The vast majority of the narrative centers around Rico's training and conditioning, first in bootcamp, and later his memories of lessons taught in History and Moral Philosophy, a mandatory class every high school student is required to take. Throughout Heinlein waxes about social mores and the human condition--the things that separate us from other living organisms. It's fascinating and stimulating, often making my mind wander away from the story itself as I pondered the implications.

For Heinlein these mind expanding moments are absolutely vital to the success of the novel because the narrative itself is bone dry (a fact only enhanced by Lloyd James' detached reading). Rico shows little development as a character, often reacting to stimuli as designed, but rarely taking the time to ponder its implications. Instead, Heinlein leaves that to the reader. Very reminiscent of Ayn Rand's work, Starship Troopers isn't about the story, or even the characters, its about demonstrating a line of thought, a philosophical back and forth with his reader. Just like Rand's work, the reader's appreciation of it will vary greatly depending on the level of common ground he can find with author.

Either way, it's a vital piece of science fiction history and a novel I recommend wholeheartedly to anyone interested in how the genre got where it is today.

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Tuesday, August 21, 2012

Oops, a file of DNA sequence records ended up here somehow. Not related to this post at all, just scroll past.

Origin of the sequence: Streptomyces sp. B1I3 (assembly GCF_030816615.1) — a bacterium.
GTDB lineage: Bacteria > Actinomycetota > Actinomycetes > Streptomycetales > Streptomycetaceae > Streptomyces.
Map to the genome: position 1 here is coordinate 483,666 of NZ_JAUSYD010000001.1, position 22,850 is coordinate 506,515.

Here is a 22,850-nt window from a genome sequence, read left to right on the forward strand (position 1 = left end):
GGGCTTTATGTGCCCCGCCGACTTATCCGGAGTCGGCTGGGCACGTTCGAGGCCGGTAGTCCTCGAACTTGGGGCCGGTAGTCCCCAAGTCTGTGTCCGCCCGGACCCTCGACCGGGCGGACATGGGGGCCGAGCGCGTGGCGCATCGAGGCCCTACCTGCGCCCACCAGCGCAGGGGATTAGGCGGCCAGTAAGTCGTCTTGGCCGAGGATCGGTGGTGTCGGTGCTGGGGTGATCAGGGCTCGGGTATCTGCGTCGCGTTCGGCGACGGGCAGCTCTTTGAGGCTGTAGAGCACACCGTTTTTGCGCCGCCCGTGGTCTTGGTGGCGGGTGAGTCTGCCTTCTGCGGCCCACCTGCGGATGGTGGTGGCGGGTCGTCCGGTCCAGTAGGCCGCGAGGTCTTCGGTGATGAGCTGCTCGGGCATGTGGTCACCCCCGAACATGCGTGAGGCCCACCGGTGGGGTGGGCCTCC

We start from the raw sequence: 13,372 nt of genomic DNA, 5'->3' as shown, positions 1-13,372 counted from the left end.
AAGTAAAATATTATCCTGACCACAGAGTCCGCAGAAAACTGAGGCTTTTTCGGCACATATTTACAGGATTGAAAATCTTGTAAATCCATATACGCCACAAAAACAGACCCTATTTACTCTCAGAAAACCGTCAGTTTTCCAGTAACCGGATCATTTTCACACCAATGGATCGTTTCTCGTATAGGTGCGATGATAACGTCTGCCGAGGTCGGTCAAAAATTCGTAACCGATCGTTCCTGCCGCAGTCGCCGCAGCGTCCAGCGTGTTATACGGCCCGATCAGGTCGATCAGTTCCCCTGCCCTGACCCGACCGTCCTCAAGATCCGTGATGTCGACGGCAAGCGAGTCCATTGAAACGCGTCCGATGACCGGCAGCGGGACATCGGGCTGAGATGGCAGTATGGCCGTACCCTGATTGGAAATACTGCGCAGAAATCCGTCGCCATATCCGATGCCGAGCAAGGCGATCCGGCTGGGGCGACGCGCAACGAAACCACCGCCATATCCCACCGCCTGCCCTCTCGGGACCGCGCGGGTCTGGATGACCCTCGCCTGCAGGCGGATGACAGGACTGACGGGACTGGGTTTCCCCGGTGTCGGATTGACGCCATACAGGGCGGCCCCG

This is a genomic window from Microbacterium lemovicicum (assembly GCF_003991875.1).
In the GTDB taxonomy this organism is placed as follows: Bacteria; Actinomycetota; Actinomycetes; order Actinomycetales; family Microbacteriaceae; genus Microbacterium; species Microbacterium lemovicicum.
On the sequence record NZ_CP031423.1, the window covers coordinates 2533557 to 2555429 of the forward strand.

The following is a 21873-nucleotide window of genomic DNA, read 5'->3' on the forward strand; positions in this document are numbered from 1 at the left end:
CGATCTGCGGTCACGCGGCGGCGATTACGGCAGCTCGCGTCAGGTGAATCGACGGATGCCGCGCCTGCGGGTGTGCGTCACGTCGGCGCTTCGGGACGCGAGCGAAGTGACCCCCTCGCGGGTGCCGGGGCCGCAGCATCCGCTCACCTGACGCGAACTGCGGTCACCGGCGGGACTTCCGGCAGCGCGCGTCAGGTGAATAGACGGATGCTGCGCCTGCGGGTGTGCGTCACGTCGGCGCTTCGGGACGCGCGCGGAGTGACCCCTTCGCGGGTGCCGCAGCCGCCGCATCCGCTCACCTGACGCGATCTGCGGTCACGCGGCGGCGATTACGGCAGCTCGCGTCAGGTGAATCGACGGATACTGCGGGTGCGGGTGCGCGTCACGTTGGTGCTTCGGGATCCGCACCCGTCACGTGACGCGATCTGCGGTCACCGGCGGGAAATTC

Debut Authorpalooza Winners Part Two

I apologize for the lack of activity around here the last week or so. I'm on a work trip and for some reason I have a hard time writing when I'm not in my own work space. And even worse, I have a hard time laying out blog posts. Who knows? In any case, here are the rest of the winners for Debut Authorpalooza. I want to thank the authors again for their awesome posts, and more importantly, their awesome novels. Thanks also to everyone who participated!

Here are the winners:

Miserere: An Autumn Tale by Teresa Frohock

Mieneke van der Salm, Netherlands

The Emperor's Knife by Mazarkis Williams

Mia C., Elmhurst, New York
Ken F., Flagstaff, Arizona

The Winds of Khalakovo and The Straits of Galahesh 

by Bradley P. Beaulieu

Sandino S., Bulgaria

The Alchemist of Souls by Anne Lyle

Doug S., Chandler, Arizona
Elias C., Spain


Sharon R., Davenport, Iowa

I'm sure Sharon is wondering what she's won exactly. I'm going to try to summarize what she'll receive. I reserve the right for it to be incomplete.